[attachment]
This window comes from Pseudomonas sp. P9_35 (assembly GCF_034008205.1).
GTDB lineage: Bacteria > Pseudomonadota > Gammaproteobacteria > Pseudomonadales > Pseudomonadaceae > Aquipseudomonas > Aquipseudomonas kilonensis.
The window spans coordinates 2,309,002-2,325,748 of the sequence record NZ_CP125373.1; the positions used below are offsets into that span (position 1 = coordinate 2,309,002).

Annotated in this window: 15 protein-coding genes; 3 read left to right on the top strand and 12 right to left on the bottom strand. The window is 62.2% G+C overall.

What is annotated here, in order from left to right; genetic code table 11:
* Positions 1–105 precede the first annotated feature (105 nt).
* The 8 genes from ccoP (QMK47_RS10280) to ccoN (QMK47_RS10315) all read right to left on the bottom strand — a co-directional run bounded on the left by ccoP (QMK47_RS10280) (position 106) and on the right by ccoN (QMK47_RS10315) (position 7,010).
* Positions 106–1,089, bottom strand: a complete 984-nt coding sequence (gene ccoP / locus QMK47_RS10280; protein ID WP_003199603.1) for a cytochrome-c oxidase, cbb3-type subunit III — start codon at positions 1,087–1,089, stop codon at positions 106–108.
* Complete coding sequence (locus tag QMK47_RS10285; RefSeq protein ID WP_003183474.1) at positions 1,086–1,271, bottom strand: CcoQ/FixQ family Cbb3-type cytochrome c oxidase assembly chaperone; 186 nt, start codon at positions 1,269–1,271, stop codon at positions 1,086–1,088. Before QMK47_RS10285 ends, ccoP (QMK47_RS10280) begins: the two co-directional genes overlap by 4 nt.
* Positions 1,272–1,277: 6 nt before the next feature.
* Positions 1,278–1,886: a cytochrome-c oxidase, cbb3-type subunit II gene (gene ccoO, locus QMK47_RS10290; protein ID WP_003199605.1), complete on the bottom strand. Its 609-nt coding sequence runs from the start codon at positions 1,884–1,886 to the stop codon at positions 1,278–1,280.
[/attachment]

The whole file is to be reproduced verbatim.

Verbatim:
This window comes from Pseudomonas sp. P9_35 (assembly GCF_034008205.1).
GTDB lineage: Bacteria > Pseudomonadota > Gammaproteobacteria > Pseudomonadales > Pseudomonadaceae > Aquipseudomonas > Aquipseudomonas kilonensis.
The window spans coordinates 2,309,002-2,325,748 of the sequence record NZ_CP125373.1; the positions used below are offsets into that span (position 1 = coordinate 2,309,002).

Annotated in this window: 15 protein-coding genes; 3 read left to right on the top strand and 12 right to left on the bottom strand. The window is 62.2% G+C overall.

What is annotated here, in order from left to right; genetic code table 11:
* Positions 1–105 precede the first annotated feature (105 nt).
* The 8 genes from ccoP (QMK47_RS10280) to ccoN (QMK47_RS10315) all read right to left on the bottom strand — a co-directional run bounded on the left by ccoP (QMK47_RS10280) (position 106) and on the right by ccoN (QMK47_RS10315) (position 7,010).
* Positions 106–1,089, bottom strand: a complete 984-nt coding sequence (gene ccoP / locus QMK47_RS10280; protein ID WP_003199603.1) for a cytochrome-c oxidase, cbb3-type subunit III — start codon at positions 1,087–1,089, stop codon at positions 106–108.
* Complete coding sequence (locus tag QMK47_RS10285; RefSeq protein ID WP_003183474.1) at positions 1,086–1,271, bottom strand: CcoQ/FixQ family Cbb3-type cytochrome c oxidase assembly chaperone; 186 nt, start codon at positions 1,269–1,271, stop codon at positions 1,086–1,088. Before QMK47_RS10285 ends, ccoP (QMK47_RS10280) begins: the two co-directional genes overlap by 4 nt.
* Positions 1,272–1,277: 6 nt before the next feature.
* Positions 1,278–1,886: a cytochrome-c oxidase, cbb3-type subunit II gene (gene ccoO, locus QMK47_RS10290; protein ID WP_003199605.1), complete on the bottom strand. Its 609-nt coding sequence runs from the start codon at positions 1,884–1,886 to the stop codon at positions 1,278–1,280.